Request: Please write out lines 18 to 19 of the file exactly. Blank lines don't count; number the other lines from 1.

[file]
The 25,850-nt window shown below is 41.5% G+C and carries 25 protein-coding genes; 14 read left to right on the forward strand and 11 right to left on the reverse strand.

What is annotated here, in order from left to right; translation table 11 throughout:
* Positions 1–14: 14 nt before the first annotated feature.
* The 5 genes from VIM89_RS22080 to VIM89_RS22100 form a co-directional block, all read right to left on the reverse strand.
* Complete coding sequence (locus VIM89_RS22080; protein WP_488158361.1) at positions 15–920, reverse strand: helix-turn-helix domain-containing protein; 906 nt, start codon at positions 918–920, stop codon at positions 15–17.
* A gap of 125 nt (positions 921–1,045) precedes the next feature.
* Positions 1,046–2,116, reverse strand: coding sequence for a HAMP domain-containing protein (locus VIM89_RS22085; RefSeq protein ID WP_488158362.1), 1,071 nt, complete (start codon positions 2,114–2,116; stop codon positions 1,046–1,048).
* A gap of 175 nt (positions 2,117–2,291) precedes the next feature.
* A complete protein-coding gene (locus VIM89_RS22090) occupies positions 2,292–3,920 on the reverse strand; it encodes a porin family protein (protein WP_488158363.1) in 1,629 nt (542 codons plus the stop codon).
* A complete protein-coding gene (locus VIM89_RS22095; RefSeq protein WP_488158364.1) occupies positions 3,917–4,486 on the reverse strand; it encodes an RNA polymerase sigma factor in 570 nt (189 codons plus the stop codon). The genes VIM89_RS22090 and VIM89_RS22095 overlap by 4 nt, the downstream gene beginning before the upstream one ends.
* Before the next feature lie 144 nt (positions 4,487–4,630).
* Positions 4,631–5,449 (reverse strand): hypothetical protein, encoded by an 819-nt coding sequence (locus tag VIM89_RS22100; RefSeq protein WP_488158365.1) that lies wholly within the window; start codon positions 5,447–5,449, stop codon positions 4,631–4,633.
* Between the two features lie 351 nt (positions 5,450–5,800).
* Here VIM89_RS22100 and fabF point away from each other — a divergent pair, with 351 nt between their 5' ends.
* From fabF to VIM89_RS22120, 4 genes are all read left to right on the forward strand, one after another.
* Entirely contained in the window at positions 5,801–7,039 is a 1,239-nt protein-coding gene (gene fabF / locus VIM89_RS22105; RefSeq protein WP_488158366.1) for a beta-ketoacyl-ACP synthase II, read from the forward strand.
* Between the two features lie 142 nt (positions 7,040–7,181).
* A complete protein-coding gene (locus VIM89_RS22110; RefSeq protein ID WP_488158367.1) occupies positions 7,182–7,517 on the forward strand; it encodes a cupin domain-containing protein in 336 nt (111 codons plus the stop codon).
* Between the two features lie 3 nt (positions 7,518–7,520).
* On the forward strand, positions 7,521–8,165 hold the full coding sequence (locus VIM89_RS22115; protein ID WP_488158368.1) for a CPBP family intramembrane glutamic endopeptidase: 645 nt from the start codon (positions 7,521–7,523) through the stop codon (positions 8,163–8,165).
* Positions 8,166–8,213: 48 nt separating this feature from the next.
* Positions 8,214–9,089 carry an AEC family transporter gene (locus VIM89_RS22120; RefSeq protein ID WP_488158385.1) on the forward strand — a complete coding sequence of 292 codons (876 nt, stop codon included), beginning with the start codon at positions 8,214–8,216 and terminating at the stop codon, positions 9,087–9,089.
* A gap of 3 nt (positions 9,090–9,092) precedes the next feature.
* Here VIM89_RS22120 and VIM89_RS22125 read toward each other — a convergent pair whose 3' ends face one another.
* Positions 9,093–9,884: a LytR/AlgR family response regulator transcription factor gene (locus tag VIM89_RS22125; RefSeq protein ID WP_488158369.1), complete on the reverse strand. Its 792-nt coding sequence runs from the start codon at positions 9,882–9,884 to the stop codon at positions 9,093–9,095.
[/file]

* A complete protein-coding gene (locus VIM89_RS22110; RefSeq protein ID WP_488158367.1) occupies positions 7,182–7,517 on the forward strand; it encodes a cupin domain-containing protein in 336 nt (111 codons plus the stop codon).
* Between the two features lie 3 nt (positions 7,518–7,520).